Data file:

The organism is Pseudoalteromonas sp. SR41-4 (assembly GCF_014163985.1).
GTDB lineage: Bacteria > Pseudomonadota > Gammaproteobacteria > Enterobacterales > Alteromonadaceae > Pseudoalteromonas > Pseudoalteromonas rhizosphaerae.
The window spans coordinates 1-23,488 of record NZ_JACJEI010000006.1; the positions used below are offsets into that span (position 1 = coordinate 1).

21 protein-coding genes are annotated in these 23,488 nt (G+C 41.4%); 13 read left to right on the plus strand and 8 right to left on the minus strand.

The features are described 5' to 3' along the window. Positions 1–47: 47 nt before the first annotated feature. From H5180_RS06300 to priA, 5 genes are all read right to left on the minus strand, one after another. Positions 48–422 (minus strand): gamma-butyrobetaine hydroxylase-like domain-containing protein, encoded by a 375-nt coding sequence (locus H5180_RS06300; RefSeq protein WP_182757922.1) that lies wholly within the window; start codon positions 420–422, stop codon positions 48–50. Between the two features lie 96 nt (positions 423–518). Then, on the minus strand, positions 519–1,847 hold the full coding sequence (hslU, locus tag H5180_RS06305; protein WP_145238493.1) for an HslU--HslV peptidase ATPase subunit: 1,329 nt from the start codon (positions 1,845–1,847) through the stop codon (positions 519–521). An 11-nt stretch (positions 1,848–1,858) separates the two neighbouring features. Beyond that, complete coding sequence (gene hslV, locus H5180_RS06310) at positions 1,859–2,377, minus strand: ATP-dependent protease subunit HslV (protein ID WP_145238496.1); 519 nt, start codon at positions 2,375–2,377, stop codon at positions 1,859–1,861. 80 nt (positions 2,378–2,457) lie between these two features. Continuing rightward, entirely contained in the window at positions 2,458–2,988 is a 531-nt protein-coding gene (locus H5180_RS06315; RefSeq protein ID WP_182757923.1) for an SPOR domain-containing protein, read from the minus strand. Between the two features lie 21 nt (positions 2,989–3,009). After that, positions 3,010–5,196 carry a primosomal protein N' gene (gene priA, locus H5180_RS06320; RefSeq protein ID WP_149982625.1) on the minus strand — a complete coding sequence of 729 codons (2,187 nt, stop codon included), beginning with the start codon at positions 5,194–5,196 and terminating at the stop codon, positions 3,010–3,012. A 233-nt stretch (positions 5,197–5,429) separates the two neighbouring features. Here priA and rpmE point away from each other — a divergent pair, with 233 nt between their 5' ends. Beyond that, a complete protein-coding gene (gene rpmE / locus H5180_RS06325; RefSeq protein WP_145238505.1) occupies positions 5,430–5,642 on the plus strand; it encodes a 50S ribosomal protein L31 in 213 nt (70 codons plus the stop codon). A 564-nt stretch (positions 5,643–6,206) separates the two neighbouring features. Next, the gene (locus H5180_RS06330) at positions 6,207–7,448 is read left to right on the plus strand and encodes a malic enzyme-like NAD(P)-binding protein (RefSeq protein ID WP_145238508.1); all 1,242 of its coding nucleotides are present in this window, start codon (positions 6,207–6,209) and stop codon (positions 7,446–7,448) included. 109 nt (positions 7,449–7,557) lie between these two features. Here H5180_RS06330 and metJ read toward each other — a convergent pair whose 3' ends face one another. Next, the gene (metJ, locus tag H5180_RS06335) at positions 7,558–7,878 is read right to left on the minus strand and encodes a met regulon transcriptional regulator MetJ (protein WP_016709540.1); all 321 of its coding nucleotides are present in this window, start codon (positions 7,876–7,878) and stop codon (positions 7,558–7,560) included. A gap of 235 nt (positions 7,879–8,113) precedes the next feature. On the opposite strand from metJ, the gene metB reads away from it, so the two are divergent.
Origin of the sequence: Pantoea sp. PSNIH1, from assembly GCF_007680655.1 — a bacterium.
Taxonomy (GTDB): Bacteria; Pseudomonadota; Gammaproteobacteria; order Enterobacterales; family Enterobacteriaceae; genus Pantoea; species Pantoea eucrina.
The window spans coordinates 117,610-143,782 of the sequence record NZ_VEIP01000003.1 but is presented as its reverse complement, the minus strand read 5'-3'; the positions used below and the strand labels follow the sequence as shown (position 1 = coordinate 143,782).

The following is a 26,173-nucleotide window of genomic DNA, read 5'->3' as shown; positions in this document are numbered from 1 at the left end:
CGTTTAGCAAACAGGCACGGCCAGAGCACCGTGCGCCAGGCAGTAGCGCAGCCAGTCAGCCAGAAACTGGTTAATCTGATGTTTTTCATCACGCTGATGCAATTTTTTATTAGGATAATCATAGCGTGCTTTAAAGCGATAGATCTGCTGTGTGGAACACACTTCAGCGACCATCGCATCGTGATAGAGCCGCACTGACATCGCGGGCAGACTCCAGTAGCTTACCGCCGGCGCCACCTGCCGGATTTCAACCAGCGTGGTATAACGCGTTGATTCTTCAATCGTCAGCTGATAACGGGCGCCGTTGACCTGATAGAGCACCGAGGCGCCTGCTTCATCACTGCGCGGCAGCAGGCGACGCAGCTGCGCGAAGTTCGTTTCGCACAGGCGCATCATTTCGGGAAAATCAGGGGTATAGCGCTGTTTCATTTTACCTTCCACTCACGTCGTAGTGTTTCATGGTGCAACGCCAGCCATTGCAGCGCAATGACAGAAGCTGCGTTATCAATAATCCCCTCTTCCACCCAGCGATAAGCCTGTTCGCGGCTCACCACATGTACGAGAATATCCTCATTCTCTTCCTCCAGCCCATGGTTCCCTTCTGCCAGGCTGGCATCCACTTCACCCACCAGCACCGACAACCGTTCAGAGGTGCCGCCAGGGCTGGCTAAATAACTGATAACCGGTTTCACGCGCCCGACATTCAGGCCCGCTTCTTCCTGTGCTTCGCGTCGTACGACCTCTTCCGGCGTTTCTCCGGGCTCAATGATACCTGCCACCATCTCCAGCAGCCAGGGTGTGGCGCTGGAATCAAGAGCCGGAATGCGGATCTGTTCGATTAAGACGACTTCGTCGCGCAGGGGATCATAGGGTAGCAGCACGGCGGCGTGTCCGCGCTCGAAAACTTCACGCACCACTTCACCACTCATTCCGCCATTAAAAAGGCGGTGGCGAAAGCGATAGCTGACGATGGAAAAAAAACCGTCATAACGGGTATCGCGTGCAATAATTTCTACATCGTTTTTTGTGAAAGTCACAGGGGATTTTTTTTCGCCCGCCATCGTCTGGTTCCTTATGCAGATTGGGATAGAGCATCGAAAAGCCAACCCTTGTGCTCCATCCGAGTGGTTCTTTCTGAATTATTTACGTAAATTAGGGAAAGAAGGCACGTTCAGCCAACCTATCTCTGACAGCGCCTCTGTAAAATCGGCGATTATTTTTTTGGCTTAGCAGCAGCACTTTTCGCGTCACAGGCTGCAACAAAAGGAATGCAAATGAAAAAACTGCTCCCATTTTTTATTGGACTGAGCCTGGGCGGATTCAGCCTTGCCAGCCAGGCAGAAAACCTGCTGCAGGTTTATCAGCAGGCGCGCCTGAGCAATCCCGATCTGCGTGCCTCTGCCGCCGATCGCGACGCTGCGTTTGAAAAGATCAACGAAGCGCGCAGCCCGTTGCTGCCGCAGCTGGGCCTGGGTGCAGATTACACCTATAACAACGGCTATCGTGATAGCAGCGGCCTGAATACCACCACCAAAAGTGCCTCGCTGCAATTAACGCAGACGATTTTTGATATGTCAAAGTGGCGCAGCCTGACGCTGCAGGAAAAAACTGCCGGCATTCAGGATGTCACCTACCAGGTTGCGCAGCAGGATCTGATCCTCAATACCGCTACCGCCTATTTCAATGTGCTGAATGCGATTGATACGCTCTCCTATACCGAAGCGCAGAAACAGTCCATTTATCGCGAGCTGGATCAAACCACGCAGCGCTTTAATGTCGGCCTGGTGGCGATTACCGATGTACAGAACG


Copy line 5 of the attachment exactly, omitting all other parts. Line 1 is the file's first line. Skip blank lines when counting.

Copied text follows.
The features are described 5' to 3' along the window. Positions 1–47: 47 nt before the first annotated feature. From H5180_RS06300 to priA, 5 genes are all read right to left on the minus strand, one after another. Positions 48–422 (minus strand): gamma-butyrobetaine hydroxylase-like domain-containing protein, encoded by a 375-nt coding sequence (locus H5180_RS06300; RefSeq protein WP_182757922.1) that lies wholly within the window; start codon positions 420–422, stop codon positions 48–50. Between the two features lie 96 nt (positions 423–518). Then, on the minus strand, positions 519–1,847 hold the full coding sequence (hslU, locus tag H5180_RS06305; protein WP_145238493.1) for an HslU--HslV peptidase ATPase subunit: 1,329 nt from the start codon (positions 1,845–1,847) through the stop codon (positions 519–521). An 11-nt stretch (positions 1,848–1,858) separates the two neighbouring features. Beyond that, complete coding sequence (gene hslV, locus H5180_RS06310) at positions 1,859–2,377, minus strand: ATP-dependent protease subunit HslV (protein ID WP_145238496.1); 519 nt, start codon at positions 2,375–2,377, stop codon at positions 1,859–1,861. 80 nt (positions 2,378–2,457) lie between these two features. Continuing rightward, entirely contained in the window at positions 2,458–2,988 is a 531-nt protein-coding gene (locus H5180_RS06315; RefSeq protein ID WP_182757923.1) for an SPOR domain-containing protein, read from the minus strand. Between the two features lie 21 nt (positions 2,989–3,009). After that, positions 3,010–5,196 carry a primosomal protein N' gene (gene priA, locus H5180_RS06320; RefSeq protein ID WP_149982625.1) on the minus strand — a complete coding sequence of 729 codons (2,187 nt, stop codon included), beginning with the start codon at positions 5,194–5,196 and terminating at the stop codon, positions 3,010–3,012. A 233-nt stretch (positions 5,197–5,429) separates the two neighbouring features. Here priA and rpmE point away from each other — a divergent pair, with 233 nt between their 5' ends. Beyond that, a complete protein-coding gene (gene rpmE / locus H5180_RS06325; RefSeq protein WP_145238505.1) occupies positions 5,430–5,642 on the plus strand; it encodes a 50S ribosomal protein L31 in 213 nt (70 codons plus the stop codon). A 564-nt stretch (positions 5,643–6,206) separates the two neighbouring features. Next, the gene (locus H5180_RS06330) at positions 6,207–7,448 is read left to right on the plus strand and encodes a malic enzyme-like NAD(P)-binding protein (RefSeq protein ID WP_145238508.1); all 1,242 of its coding nucleotides are present in this window, start codon (positions 6,207–6,209) and stop codon (positions 7,446–7,448) included. 109 nt (positions 7,449–7,557) lie between these two features. Here H5180_RS06330 and metJ read toward each other — a convergent pair whose 3' ends face one another. Next, the gene (metJ, locus tag H5180_RS06335) at positions 7,558–7,878 is read right to left on the minus strand and encodes a met regulon transcriptional regulator MetJ (protein WP_016709540.1); all 321 of its coding nucleotides are present in this window, start codon (positions 7,876–7,878) and stop codon (positions 7,558–7,560) included. A gap of 235 nt (positions 7,879–8,113) precedes the next feature. On the opposite strand from metJ, the gene metB reads away from it, so the two are divergent.